January 18, 2022
2 minute read
The US Task Force on Preventive Services has released a draft recommendation encouraging clinicians to use shared decision making when considering behavioral counseling to promote healthy eating and physical activity for the prevention of cardiovascular disease.
The grade “C” recommendation only applies to adults without CVD risk factors and does not apply to obese adults, the USPSTF wrote.
A 2020 CDC report showed that cardiovascular disease killed an estimated 659,000 people in the United States in 2018, making it the leading cause of death among men, women, and people in historically under-served populations. represented in the United States. Healio has previously reported that the COVID-19 pandemic will likely increase the number of deaths from cardiovascular disease. According to the USPSTF, nearly half of American adults are expected to have some form of cardiovascular disease by 2035.
The task force’s draft recommendation is based on a review of 113 randomized clinical trials that included 129,993 men and women of various racial backgrounds and a wide range of ages, according to the authors of the evidence review.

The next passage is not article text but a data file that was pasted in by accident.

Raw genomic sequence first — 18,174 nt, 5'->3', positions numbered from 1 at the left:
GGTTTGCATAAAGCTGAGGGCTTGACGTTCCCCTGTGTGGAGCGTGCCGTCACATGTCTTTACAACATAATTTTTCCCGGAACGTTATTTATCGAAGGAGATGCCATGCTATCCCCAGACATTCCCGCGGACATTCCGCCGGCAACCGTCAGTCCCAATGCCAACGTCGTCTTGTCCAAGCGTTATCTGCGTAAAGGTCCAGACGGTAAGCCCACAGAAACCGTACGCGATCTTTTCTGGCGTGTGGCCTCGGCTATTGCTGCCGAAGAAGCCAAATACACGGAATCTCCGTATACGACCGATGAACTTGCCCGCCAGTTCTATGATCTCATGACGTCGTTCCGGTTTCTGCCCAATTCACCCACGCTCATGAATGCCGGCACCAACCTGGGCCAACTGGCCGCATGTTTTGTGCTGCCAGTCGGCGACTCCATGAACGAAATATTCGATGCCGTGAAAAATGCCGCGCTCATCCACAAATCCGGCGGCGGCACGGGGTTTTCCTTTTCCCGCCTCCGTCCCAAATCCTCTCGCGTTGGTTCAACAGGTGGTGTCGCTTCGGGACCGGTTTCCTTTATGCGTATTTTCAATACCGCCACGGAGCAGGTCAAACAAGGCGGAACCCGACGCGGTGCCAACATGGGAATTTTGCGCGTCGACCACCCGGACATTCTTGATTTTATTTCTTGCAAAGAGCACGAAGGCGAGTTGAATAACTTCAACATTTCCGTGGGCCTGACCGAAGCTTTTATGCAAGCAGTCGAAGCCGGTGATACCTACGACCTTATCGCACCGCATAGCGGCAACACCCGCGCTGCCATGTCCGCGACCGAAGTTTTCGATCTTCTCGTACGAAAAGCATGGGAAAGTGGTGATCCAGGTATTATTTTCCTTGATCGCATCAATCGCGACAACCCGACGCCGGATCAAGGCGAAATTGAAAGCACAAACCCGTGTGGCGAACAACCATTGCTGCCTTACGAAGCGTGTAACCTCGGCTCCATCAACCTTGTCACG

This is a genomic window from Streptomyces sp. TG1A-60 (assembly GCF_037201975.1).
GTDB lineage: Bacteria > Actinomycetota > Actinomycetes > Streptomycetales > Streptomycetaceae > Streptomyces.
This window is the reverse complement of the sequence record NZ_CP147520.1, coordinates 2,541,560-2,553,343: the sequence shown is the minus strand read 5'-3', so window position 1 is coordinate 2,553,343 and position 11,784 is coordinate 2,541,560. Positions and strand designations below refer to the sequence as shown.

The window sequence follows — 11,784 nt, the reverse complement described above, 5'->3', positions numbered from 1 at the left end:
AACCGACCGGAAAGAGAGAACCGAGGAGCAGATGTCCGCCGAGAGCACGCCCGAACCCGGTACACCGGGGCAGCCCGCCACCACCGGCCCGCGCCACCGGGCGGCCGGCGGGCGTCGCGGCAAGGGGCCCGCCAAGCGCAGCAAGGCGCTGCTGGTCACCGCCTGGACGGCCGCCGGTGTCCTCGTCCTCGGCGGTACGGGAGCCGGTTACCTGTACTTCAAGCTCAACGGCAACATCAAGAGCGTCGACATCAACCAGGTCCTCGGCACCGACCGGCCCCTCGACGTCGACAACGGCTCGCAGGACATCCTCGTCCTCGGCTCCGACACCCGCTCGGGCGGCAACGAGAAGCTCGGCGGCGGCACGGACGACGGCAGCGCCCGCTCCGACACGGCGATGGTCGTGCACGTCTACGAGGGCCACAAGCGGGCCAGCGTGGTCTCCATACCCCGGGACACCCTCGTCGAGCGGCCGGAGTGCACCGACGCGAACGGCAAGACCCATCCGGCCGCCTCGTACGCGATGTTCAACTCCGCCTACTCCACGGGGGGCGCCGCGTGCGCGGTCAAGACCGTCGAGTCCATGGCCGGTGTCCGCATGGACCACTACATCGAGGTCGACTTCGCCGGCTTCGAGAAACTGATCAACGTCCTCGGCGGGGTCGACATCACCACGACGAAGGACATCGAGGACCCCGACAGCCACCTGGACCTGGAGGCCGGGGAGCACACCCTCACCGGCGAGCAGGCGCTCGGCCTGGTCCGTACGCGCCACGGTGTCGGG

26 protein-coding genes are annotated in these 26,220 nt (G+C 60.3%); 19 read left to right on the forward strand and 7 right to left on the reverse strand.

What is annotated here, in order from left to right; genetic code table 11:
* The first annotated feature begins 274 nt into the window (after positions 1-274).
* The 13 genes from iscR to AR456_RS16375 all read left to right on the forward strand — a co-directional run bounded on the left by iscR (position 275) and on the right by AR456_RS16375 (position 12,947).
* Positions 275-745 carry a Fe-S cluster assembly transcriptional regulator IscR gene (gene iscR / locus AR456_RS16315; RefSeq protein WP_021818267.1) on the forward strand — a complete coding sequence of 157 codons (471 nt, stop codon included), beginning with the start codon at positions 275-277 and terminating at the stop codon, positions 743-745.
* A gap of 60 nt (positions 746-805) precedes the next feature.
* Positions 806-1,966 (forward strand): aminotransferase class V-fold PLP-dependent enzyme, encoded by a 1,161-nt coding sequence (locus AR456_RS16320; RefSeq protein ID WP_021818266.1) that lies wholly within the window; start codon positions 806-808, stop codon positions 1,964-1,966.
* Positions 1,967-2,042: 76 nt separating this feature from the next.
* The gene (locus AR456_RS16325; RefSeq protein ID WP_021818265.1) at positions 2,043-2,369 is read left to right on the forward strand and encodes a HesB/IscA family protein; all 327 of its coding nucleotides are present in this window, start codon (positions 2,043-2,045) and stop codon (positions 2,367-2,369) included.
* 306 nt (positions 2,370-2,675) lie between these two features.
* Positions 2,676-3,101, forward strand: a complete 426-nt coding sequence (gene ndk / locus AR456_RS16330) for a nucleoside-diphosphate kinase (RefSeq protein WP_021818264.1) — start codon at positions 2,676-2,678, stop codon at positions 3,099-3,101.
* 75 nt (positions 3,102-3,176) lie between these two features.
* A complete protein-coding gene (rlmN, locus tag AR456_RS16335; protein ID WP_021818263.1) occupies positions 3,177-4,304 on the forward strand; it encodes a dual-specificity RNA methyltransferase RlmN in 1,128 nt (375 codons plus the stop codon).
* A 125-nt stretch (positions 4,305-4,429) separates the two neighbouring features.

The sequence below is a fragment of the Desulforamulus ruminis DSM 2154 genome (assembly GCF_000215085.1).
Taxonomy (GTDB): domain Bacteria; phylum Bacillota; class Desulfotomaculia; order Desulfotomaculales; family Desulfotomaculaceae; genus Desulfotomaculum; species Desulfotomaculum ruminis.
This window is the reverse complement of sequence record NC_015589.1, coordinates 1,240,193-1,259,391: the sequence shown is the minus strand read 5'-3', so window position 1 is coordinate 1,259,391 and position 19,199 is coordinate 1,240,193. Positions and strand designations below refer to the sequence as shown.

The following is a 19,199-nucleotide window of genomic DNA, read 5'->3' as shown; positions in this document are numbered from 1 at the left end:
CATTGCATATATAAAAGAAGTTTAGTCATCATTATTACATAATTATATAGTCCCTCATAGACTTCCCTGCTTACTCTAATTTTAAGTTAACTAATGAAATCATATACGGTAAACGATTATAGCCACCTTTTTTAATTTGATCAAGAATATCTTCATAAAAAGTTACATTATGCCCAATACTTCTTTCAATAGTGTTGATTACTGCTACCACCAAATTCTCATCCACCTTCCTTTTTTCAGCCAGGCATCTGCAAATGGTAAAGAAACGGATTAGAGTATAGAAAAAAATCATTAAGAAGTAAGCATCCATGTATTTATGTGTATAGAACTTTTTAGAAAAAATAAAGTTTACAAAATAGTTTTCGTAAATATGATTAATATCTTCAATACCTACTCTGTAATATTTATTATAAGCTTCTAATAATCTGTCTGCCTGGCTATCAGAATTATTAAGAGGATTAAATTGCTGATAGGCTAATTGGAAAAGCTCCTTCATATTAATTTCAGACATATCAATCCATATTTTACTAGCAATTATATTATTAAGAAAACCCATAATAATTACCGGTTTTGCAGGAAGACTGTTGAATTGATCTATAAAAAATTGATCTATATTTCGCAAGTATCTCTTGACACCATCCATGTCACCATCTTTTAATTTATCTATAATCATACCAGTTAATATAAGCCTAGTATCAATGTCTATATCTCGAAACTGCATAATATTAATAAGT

“Behavioral healthy eating and physical activity interventions for people with no known risk of cardiovascular disease were associated with very small but statistically significant benefits on a variety of important intermediate health outcomes and with small to moderate effects on dietary and physical activity behaviors,” they wrote. . “There is very little evidence regarding the health outcomes or harmful effects of these interventions.”
The USPSTF’s new draft recommendation parallels its 2017 final recommendation, which is supported by the American Academy of Family Physicians. The American Heart Association recommends that clinicians promote physical activity for CVD prevention in all adult patients, according to the USPSTF.
The task force noted that it issued a separate grade “B” recommendation in 2020 on behavioral counseling interventions for adults who have established risk factors for CVD.
“We found that people who want to make changes to their diet and physical activity are most likely to benefit from counseling, so clinicians are encouraged to talk with their patients and decide together if behavioral counseling is right for them. agree”, Lori Pbert, PhD, a member of the task force and associate chief of the division of preventive and behavioral medicine at UMass Chan Medical School, said in a press release.
Comments on the draft recommendation are accepted until February 14 at www.uspreventiveservicestaskforce.org/tfcomment.htm.